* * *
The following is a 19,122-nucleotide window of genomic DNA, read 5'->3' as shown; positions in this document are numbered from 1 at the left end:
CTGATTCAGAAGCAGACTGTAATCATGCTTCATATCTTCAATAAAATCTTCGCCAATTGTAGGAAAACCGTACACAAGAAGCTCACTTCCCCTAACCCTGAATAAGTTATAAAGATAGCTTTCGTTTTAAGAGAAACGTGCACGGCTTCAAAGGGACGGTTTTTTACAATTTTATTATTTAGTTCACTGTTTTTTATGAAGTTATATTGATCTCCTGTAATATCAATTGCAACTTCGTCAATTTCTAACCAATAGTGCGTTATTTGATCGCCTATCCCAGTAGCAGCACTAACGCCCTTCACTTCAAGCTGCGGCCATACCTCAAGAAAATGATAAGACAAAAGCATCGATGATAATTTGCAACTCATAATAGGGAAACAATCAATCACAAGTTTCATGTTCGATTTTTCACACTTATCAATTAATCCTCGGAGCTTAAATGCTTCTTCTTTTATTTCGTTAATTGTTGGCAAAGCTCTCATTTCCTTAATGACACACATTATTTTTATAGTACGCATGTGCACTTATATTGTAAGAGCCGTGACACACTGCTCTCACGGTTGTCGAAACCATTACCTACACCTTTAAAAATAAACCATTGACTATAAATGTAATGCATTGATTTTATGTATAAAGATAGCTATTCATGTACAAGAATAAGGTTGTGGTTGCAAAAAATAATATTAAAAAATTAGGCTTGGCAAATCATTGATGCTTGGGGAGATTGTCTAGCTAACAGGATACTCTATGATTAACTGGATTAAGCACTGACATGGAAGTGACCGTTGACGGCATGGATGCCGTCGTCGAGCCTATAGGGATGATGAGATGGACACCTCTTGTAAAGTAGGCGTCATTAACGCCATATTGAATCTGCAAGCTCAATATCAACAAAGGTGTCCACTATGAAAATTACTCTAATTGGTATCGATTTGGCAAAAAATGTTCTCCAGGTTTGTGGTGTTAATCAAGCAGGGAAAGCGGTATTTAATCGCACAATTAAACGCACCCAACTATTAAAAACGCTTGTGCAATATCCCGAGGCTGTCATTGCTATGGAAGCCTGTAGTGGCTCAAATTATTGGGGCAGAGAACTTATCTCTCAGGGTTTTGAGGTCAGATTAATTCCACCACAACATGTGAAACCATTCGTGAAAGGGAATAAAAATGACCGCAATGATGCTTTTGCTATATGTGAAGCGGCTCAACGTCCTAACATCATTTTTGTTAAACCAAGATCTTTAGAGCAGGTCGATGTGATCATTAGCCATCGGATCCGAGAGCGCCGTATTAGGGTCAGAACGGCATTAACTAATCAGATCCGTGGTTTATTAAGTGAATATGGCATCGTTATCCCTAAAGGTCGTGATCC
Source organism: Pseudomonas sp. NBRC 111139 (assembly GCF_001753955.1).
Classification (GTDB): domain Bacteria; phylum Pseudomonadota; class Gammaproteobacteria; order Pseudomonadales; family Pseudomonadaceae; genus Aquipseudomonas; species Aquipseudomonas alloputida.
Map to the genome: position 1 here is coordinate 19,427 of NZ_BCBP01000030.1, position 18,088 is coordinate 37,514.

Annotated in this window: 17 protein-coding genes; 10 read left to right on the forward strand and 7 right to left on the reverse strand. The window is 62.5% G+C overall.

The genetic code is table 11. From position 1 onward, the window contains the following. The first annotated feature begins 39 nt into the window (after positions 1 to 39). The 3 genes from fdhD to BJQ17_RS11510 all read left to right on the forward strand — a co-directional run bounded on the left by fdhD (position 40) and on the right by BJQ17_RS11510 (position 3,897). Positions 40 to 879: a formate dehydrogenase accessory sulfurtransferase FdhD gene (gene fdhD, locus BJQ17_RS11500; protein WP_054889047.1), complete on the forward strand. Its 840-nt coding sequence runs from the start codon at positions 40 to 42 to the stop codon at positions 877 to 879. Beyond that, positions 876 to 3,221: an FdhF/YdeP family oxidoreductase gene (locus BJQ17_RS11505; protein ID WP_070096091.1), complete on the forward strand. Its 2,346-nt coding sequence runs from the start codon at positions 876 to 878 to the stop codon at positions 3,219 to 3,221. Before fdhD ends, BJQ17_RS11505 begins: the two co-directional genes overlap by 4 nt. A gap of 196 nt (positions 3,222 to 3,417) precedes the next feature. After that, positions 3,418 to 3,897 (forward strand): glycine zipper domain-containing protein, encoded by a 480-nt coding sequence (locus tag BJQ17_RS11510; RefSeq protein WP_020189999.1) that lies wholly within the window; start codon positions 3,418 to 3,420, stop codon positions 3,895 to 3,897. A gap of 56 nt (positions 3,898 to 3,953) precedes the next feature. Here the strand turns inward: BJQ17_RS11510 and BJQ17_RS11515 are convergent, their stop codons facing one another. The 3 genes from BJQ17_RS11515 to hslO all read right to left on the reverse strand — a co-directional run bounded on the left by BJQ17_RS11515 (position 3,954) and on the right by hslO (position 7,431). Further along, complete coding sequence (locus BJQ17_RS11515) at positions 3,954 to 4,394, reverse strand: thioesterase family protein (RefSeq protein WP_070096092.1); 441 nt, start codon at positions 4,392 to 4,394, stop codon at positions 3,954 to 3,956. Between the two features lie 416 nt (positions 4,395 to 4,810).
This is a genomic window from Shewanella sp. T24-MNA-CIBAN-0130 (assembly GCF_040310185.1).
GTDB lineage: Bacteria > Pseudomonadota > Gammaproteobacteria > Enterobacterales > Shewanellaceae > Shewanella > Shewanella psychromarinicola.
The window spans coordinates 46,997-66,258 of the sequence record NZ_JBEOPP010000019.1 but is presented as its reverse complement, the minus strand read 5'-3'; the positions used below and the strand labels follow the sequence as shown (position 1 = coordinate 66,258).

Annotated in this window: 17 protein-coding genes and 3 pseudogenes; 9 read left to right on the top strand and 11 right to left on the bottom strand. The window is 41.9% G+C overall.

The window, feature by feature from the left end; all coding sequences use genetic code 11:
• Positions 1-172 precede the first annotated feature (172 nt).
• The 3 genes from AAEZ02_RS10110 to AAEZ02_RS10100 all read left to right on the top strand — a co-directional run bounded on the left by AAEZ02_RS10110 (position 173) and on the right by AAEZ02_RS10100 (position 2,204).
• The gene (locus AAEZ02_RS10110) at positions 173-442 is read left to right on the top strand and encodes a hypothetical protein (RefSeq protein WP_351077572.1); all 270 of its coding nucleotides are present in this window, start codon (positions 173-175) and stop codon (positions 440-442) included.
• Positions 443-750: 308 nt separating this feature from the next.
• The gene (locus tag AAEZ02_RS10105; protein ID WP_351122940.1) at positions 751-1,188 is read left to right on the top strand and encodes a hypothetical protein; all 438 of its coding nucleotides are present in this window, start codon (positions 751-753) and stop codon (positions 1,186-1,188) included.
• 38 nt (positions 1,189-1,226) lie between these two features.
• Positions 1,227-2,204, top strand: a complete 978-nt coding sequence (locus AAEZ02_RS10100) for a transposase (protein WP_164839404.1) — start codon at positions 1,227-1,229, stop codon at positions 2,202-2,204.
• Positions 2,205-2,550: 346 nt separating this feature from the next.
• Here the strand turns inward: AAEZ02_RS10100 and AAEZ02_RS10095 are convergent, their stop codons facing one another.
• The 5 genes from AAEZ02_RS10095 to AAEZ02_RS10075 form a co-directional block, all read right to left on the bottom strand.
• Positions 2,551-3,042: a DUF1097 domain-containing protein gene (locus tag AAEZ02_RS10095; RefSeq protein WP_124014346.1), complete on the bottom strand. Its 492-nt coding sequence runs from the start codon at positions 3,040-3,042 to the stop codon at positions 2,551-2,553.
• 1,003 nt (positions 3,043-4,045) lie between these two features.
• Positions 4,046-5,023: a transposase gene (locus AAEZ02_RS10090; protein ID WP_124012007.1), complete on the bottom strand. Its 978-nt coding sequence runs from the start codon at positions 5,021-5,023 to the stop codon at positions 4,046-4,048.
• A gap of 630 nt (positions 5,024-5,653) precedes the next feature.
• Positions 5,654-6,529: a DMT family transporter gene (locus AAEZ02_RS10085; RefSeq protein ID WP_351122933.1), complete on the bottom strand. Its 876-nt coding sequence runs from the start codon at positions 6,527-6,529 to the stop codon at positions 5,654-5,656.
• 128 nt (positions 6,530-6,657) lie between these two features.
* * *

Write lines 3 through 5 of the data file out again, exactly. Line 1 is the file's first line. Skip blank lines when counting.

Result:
Source organism: Pseudomonas sp. NBRC 111139 (assembly GCF_001753955.1).
Classification (GTDB): domain Bacteria; phylum Pseudomonadota; class Gammaproteobacteria; order Pseudomonadales; family Pseudomonadaceae; genus Aquipseudomonas; species Aquipseudomonas alloputida.
Map to the genome: position 1 here is coordinate 19,427 of NZ_BCBP01000030.1, position 18,088 is coordinate 37,514.